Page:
Facebook Twitter

Finding women: the ultimate family history brick wall

SHARE Finding women: the ultimate family history brick wall

SALT LAKE CITY — I understand the problem Barbara Vines Little is talking

about at the National Genealogical Society (NGS) 2010 Family History


on April 30. Finding women is not always easy.

I'm sitting next to Richard Wilson from Easton, Md. "All

my brick walls are women," Wilson laments. "They drive you crazy."

My missing woman is my great-grandmother Emily. She married John

Poland. The 1900 census shows her living in Trenton, N.J., but


give a maiden name, of course. All it really tells me is that she was

born in

England (which really bugged my "I'm 100 percent Irish" mother. Mom

still hasn't forgiven me).

The crowded session is full of people with problem women.

Some of these problem women don't even have first names. They are just

identified as "wife" or "woman."

"Everybody in here has lost a woman?" Little asks.

"And I'm going to solve all your problems, right?"

"That's your job," a woman shouts out.

"That's my job, right after I sell you the Brooklyn

Bridge," Little says to laughter.

Little, who is a past president of NGS, begins with a

disclaimer: "This is not going to be an easy task. I'm not going to give

you any quick solutions. I'm going to suggest ways that you can solve


problem. But I make no promises about the length of time it will take."

About six years ago, Little found an ancestor she had been

hunting for 42 years. That woman had been hiding in some school records


had found by accident. "In looking for her and some other recalcitrant

ladies who did not want to be found, I have come with some strategies."

The first strategy is to become familiar with how a woman

functions in society during her lifetime. For example, Little focuses on

research in colonial Virginia, and so she is familiar with English

common law

about women. If you know how a missing woman may have lived, you can


what possible records may have been made of her life.

One example of laws is that a female child could not marry without

parental permission until the age of 21. "Now, does that mean that if

there is no parental permission she was 21? No. It just means she


somebody she was 21.," Little says. "Is there anybody in here that

would like to say they always comply with the law?"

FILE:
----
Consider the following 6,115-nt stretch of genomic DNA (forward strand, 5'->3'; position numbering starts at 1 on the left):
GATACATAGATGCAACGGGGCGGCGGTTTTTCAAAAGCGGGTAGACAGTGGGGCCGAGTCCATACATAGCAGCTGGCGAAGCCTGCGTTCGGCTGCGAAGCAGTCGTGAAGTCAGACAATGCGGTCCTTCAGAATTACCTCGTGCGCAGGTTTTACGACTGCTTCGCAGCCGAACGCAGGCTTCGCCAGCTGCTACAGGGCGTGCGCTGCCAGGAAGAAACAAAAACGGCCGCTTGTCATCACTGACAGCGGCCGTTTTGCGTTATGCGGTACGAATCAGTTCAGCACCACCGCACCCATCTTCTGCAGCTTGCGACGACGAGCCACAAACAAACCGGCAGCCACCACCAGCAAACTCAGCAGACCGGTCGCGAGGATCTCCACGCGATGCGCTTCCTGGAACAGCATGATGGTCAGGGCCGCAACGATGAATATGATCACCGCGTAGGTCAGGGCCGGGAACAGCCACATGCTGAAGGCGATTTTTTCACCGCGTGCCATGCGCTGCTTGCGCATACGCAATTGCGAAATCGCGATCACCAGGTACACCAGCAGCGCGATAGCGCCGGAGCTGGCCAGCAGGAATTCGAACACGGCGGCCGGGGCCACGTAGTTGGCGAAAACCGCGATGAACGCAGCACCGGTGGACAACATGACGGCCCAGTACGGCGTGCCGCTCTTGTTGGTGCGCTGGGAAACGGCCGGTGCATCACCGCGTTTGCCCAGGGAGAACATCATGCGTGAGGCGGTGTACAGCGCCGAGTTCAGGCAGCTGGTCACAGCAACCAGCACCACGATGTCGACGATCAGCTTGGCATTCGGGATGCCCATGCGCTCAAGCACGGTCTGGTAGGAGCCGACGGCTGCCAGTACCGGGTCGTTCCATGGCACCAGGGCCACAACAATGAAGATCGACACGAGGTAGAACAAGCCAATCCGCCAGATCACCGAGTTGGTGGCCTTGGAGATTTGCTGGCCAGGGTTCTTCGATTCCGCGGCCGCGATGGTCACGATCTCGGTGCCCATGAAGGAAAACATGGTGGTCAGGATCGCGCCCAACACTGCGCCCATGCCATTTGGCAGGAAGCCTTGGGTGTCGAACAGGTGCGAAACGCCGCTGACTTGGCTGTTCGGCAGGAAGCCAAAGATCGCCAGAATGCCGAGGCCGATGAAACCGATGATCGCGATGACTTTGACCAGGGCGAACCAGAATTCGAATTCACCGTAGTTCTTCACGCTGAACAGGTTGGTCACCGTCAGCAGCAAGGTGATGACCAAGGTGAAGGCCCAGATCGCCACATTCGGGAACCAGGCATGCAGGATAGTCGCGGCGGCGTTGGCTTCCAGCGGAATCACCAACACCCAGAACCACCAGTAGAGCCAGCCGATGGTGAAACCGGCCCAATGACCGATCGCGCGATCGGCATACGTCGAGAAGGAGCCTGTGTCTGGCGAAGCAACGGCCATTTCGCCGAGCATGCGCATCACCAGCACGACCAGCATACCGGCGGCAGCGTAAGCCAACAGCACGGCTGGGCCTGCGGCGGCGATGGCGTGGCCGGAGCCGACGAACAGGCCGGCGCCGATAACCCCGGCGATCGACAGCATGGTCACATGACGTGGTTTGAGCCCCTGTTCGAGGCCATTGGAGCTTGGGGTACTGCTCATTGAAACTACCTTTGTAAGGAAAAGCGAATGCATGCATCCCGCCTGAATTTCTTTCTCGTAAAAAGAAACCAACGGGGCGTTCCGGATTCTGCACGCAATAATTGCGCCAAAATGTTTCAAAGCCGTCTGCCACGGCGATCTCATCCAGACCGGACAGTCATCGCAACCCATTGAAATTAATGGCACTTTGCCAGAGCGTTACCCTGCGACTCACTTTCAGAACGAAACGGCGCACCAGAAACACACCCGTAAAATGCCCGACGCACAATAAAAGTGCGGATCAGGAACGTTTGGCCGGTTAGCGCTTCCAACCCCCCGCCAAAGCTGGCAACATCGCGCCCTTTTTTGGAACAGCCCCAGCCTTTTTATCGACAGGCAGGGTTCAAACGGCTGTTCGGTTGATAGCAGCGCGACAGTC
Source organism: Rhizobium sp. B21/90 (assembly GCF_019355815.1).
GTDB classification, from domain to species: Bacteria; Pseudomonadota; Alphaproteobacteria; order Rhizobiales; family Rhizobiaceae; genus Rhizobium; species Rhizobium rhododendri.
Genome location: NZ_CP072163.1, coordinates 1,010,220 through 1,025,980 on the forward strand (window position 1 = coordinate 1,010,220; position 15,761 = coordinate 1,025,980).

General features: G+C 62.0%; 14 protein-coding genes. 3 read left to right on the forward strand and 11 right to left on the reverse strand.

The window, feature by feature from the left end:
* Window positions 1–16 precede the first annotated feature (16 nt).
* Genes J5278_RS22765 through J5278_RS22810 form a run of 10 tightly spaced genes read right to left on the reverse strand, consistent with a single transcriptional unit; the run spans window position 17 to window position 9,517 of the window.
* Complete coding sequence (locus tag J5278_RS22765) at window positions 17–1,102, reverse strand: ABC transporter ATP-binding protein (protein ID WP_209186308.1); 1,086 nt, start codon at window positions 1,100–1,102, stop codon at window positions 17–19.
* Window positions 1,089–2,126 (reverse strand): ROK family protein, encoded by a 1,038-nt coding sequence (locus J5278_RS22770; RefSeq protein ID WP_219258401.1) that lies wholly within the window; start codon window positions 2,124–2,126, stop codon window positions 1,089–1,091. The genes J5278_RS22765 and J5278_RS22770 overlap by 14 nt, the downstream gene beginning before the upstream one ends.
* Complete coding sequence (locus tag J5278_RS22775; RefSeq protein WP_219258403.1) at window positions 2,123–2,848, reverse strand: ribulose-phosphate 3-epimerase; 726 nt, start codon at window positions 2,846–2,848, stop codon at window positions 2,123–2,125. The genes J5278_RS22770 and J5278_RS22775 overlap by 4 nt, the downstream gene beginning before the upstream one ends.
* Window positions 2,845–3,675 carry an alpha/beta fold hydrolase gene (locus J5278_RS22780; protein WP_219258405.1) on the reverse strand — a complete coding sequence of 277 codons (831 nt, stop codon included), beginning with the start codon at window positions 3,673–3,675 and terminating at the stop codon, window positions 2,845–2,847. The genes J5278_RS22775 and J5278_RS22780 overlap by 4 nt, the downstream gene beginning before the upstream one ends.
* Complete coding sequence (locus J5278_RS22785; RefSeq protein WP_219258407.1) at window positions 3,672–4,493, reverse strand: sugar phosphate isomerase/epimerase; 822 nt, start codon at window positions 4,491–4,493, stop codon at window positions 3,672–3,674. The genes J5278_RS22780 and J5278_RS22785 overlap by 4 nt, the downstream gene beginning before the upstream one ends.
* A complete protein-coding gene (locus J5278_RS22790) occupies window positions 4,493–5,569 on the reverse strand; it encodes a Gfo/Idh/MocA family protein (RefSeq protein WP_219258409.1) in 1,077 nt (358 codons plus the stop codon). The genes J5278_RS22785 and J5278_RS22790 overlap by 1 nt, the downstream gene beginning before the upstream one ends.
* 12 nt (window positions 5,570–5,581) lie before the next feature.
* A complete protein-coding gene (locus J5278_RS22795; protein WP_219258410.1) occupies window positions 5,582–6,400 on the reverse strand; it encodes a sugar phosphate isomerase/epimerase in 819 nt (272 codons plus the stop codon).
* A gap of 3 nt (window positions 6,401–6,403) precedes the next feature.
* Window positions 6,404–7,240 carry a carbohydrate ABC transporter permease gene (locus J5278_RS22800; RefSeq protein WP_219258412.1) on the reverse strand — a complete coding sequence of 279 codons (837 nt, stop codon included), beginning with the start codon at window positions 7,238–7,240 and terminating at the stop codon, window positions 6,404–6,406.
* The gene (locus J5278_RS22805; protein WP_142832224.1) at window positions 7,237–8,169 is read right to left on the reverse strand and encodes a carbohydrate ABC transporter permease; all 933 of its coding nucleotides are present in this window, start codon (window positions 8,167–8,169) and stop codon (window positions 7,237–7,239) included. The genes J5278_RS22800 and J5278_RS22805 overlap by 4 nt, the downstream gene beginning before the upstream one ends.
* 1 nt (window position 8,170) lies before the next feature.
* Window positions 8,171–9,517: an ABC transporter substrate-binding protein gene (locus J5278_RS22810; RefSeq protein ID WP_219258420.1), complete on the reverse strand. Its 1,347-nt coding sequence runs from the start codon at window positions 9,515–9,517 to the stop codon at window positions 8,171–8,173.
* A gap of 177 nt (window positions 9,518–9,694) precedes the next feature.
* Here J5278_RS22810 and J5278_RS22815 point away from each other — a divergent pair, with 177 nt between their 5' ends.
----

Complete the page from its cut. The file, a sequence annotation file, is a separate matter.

A married woman, called a "femme covert," did not

exist in the eyes of the law, Little says. She could not sue in court


her husband, her personal property became her husband's. Her husband


her real property and its income. He couldn't sell it without her

consent and

she couldn't sell her own land without his consent.

"Why am I going into all this?" Little says. "Because

unless you know what is going on in a woman's life and why it is going

on, you

are not going to be able to find her."

A "femme sole" could be a widow, divorced or a

single woman who never was married. She could sue in court, sign

contracts, she

could give things in wills and she controlled her own real estate and


property. "So if you see a woman doing this, then you know she is


Little says.

But not always.

Little told about an exception where a tavern license was

granted to the wife and not the husband because she could be trusted and


husband could not. "You look at the rules, there are always exceptions,"

Little says.

From the 1830s to 1840s, the Married Women Property Act gave

married women in various states the right to control their own property.

So how can this type of information help find that hidden

woman in your family tree?

Start with what you know.

Most of the time it is easy to judge the approximate age of

the woman because it can be calculated from when her children were born.


approximate marriage date can also be implied. "Those are two things you

really need to know if you are going to find her," Little says.

What were the names of her children? What were the names of

her grandchildren — especially what were their middle names? "Those are

frequently family names," Little says. Don't assume, however, that they

are her maiden name.